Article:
TWIN FALLS, Idaho (AP) -- The owner of a southern Idaho farm where acid whey was being spread on the soil said the work will stop while the businesses try to accommodate neighbors' concerns.
The Times-News (http://bit.ly/18v8BhE ) reports that Reed Gibby is under a contract with Chobani to spread acid whey -- a yogurt byproduct from Chobani's Twin Falls plant -- on his crop land as a soil amendment and as feed for livestock.
This spring more than 1,000 truckloads of the liquid from the plant were hauled to Gibby's farm near Hollister, but neighbors began complaining about the truck traffic and the smell of the whey. The complaints reached Chobani official John Sneldon, who shut down the work until the issues could be addressed. The trucks were set to resume hauling acid whey to the farm several weeks ago, but nothing is moving yet.
"We are taking time to accommodate the neighbors," said Gibby, who operates the farming business under the company names Carne I Inc. and Evard LLC.
The trucks now have a new route to take to the farm that will take them away from neighbors, and there will be no nighttime hauling, he said. Additionally, an odor-reducing additive will be added to the whey before it is sprinkled on the soil.
"It is a very good system to mitigate the problem," Gibby said.
Some neighbors are skeptical, however.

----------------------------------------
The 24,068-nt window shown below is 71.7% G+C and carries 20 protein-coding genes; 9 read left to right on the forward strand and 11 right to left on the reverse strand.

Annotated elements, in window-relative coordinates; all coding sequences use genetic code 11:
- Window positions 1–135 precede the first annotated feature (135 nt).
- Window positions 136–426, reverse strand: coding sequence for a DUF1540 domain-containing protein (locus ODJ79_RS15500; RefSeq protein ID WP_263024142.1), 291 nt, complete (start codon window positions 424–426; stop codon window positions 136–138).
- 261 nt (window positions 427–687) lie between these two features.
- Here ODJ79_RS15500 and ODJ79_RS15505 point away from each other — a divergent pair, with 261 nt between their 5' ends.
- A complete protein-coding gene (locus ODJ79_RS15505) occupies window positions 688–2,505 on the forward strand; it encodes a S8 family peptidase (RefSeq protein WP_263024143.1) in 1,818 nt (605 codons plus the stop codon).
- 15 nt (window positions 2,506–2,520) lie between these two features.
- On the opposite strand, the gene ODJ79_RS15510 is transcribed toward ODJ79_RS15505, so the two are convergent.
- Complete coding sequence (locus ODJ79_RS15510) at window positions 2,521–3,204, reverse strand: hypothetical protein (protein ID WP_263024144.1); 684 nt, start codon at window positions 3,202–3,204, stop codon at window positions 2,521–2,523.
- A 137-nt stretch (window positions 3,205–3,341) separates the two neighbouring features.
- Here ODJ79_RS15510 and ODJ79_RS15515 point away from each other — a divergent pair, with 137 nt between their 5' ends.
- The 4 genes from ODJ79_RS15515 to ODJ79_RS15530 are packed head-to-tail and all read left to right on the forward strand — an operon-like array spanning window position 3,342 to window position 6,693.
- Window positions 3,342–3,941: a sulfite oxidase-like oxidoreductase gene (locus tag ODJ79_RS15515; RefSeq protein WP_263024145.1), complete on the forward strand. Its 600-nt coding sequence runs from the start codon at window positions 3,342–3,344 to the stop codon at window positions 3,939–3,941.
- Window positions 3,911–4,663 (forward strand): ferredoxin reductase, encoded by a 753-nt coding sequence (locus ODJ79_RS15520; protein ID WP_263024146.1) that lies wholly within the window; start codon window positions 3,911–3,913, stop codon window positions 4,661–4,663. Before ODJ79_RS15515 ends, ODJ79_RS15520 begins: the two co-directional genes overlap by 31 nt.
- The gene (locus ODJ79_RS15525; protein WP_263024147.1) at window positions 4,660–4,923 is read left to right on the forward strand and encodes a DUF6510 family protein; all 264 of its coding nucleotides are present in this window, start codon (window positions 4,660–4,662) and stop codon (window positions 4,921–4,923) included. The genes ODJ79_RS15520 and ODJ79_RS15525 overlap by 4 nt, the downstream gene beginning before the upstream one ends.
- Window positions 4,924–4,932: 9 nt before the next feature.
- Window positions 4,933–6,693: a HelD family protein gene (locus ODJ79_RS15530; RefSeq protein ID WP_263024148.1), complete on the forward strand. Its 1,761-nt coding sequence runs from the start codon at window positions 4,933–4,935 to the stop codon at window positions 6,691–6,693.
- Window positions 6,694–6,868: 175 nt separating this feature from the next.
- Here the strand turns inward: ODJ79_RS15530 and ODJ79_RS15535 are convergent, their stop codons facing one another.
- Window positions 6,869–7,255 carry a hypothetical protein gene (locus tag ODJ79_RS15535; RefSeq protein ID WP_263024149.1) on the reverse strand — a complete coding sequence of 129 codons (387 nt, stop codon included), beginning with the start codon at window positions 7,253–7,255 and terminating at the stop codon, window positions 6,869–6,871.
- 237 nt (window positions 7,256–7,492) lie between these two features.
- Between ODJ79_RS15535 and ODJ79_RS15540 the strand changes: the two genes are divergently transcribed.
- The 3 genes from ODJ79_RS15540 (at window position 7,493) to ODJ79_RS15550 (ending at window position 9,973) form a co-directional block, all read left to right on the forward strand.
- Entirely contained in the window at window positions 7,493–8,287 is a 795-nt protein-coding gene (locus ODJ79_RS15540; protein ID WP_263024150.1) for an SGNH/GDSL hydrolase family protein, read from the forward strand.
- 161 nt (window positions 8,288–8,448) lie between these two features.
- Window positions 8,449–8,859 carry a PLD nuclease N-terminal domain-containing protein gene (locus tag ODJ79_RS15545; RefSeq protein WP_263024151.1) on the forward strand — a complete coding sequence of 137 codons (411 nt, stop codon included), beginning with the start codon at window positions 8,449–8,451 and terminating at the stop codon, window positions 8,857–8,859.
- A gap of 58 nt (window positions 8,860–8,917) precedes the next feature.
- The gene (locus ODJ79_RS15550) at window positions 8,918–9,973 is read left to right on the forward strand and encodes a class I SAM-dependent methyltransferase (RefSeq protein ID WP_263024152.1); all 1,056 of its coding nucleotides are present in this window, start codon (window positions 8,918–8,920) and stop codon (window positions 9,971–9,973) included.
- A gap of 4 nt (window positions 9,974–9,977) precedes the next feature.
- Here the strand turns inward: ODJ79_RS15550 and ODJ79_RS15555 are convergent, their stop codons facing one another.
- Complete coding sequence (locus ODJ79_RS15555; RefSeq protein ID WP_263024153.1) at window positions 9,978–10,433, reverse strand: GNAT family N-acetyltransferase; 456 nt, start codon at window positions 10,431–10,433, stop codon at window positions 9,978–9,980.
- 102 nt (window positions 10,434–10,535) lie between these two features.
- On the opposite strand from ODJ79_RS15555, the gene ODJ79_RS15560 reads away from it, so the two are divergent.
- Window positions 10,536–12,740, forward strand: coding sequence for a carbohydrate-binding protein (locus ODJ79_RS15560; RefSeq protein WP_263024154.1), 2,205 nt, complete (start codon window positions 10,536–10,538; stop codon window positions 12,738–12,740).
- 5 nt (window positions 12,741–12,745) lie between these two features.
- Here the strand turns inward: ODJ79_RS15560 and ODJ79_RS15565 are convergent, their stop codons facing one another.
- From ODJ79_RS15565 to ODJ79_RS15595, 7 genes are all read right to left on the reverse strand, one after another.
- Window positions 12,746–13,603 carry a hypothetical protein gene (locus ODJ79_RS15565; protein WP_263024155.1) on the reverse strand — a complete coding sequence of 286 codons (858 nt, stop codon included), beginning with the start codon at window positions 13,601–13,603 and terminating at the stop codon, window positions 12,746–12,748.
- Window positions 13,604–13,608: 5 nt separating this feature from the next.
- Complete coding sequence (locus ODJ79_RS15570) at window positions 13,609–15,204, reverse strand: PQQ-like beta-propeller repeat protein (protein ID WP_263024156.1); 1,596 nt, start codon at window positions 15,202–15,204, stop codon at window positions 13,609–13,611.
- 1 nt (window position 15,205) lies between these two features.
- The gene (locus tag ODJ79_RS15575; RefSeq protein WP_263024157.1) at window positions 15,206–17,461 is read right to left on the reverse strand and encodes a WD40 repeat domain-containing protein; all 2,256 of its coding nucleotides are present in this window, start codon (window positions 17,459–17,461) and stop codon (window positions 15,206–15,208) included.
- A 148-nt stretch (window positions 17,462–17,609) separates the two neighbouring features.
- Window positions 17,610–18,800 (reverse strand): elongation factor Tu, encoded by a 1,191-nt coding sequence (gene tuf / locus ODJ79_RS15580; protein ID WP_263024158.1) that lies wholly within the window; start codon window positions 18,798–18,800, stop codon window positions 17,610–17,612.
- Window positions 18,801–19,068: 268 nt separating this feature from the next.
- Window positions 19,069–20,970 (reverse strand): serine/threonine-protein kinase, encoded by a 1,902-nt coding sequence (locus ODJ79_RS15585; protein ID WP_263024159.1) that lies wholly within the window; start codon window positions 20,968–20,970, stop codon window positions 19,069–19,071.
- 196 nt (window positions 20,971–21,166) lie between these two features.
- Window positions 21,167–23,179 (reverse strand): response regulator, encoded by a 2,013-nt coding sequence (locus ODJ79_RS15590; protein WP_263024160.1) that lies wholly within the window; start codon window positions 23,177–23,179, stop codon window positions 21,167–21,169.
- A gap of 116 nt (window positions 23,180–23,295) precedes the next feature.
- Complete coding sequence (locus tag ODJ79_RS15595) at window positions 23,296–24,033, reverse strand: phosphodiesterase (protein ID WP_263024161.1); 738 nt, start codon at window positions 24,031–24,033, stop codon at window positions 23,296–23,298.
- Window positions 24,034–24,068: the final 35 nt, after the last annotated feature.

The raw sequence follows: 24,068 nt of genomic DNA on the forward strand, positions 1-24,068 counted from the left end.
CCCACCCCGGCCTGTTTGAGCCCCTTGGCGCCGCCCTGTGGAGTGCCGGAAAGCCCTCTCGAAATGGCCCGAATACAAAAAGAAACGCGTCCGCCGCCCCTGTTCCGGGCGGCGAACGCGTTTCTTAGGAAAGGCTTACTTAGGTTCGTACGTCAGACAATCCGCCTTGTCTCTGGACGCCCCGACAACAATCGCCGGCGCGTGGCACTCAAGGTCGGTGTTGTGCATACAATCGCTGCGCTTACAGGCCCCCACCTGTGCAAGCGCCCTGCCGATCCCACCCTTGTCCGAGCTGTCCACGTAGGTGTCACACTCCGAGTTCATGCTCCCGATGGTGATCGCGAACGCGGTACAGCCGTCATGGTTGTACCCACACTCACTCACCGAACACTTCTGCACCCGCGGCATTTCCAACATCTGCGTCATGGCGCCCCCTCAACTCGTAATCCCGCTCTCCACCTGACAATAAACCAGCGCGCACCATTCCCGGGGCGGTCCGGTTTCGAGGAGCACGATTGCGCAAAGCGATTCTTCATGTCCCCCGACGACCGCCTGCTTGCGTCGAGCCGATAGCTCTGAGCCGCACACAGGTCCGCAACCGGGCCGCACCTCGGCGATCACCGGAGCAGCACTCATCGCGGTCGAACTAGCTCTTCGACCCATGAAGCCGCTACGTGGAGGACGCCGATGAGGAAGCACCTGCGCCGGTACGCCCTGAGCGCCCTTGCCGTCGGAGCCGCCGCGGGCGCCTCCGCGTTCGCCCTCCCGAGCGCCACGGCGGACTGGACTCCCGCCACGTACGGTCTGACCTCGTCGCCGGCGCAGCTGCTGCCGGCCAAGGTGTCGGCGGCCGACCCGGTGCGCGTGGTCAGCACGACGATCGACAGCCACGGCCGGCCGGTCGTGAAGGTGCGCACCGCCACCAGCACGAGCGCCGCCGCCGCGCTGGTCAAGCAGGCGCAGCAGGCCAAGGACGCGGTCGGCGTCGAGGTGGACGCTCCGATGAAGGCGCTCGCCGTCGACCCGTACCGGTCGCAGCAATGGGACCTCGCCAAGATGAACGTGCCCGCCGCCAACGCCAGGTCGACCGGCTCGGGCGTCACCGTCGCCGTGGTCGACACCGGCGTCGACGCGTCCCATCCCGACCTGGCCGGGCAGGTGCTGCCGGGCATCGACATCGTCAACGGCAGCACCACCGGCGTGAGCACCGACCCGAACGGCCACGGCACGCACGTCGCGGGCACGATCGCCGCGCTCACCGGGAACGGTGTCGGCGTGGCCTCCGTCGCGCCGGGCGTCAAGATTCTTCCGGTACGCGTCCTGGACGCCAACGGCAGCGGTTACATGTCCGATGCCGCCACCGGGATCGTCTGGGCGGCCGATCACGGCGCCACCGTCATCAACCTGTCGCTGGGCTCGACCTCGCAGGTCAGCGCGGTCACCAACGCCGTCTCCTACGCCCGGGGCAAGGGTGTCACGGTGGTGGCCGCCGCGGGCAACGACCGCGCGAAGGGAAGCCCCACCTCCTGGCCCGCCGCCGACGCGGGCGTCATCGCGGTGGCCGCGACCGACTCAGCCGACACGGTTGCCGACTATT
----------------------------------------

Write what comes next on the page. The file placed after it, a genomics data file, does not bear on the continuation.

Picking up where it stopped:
Jim Herman has owned the local hot springs resort Nat-Soo-Pah for 13 years. He said he lost customers when Gibby was hauling whey to the farm last spring, and he doubts the odor can be eliminated.
"The smell is pretty rank," Herman said. "It smells like a dead animal."
Hollister Mayor Dixie Choate called a special town meeting last month to discuss residents' concerns about the whey operation. Some residents fear Chobani's operation could impact the town's domestic water supply because the whey is being sprinkled on land near the town's old wells. The wells aren't being used now but could be used in the future.
Choate says she's updating the town's well-head protection plan to include the old wells. She has asked the Idaho Department of Environmental Quality to help with the process, and once that's completed she plans to ask the Twin Falls County Planning and Zoning Administration to restrict land uses that would potentially contaminate the groundwater.